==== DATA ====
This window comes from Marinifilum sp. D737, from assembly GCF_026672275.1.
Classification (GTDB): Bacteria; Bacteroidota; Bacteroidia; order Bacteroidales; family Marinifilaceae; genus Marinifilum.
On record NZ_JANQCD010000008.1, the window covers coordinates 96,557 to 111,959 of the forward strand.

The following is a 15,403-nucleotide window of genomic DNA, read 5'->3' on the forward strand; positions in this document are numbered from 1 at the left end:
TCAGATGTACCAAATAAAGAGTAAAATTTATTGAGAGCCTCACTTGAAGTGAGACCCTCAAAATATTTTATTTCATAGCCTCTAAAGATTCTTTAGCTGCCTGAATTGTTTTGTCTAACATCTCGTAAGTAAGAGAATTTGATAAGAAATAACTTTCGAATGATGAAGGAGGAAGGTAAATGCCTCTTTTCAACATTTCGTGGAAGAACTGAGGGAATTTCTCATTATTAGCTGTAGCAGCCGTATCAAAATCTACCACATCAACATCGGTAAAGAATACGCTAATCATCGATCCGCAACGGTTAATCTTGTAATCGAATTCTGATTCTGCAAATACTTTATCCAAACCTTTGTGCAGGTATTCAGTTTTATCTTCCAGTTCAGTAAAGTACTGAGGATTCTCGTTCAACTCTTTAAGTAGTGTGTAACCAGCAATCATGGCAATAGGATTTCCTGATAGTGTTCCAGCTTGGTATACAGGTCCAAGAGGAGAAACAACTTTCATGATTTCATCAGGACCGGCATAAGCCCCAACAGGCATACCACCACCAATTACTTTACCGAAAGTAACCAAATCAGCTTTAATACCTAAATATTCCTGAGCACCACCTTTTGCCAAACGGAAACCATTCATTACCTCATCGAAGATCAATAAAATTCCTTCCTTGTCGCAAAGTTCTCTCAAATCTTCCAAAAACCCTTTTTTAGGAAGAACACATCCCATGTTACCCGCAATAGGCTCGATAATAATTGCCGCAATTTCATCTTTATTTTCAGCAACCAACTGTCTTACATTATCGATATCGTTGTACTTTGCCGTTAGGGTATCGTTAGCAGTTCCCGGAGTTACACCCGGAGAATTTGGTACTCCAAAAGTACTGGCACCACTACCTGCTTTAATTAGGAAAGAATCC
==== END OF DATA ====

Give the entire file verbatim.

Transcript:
This window comes from Marinifilum sp. D737, from assembly GCF_026672275.1.
Classification (GTDB): Bacteria; Bacteroidota; Bacteroidia; order Bacteroidales; family Marinifilaceae; genus Marinifilum.
On record NZ_JANQCD010000008.1, the window covers coordinates 96,557 to 111,959 of the forward strand.

The following is a 15,403-nucleotide window of genomic DNA, read 5'->3' on the forward strand; positions in this document are numbered from 1 at the left end:
TCAGATGTACCAAATAAAGAGTAAAATTTATTGAGAGCCTCACTTGAAGTGAGACCCTCAAAATATTTTATTTCATAGCCTCTAAAGATTCTTTAGCTGCCTGAATTGTTTTGTCTAACATCTCGTAAGTAAGAGAATTTGATAAGAAATAACTTTCGAATGATGAAGGAGGAAGGTAAATGCCTCTTTTCAACATTTCGTGGAAGAACTGAGGGAATTTCTCATTATTAGCTGTAGCAGCCGTATCAAAATCTACCACATCAACATCGGTAAAGAATACGCTAATCATCGATCCGCAACGGTTAATCTTGTAATCGAATTCTGATTCTGCAAATACTTTATCCAAACCTTTGTGCAGGTATTCAGTTTTATCTTCCAGTTCAGTAAAGTACTGAGGATTCTCGTTCAACTCTTTAAGTAGTGTGTAACCAGCAATCATGGCAATAGGATTTCCTGATAGTGTTCCAGCTTGGTATACAGGTCCAAGAGGAGAAACAACTTTCATGATTTCATCAGGACCGGCATAAGCCCCAACAGGCATACCACCACCAATTACTTTACCGAAAGTAACCAAATCAGCTTTAATACCTAAATATTCCTGAGCACCACCTTTTGCCAAACGGAAACCATTCATTACCTCATCGAAGATCAATAAAATTCCTTCCTTGTCGCAAAGTTCTCTCAAATCTTCCAAAAACCCTTTTTTAGGAAGAACACATCCCATGTTACCCGCAATAGGCTCGATAATAATTGCCGCAATTTCATCTTTATTTTCAGCAACCAACTGTCTTACATTATCGATATCGTTGTACTTTGCCGTTAGGGTATCGTTAGCAGTTCCCGGAGTTACACCCGGAGAATTTGGTACTCCAAAAGTACTGGCACCACTACCTGCTTTAATTAGGAAAGAATCC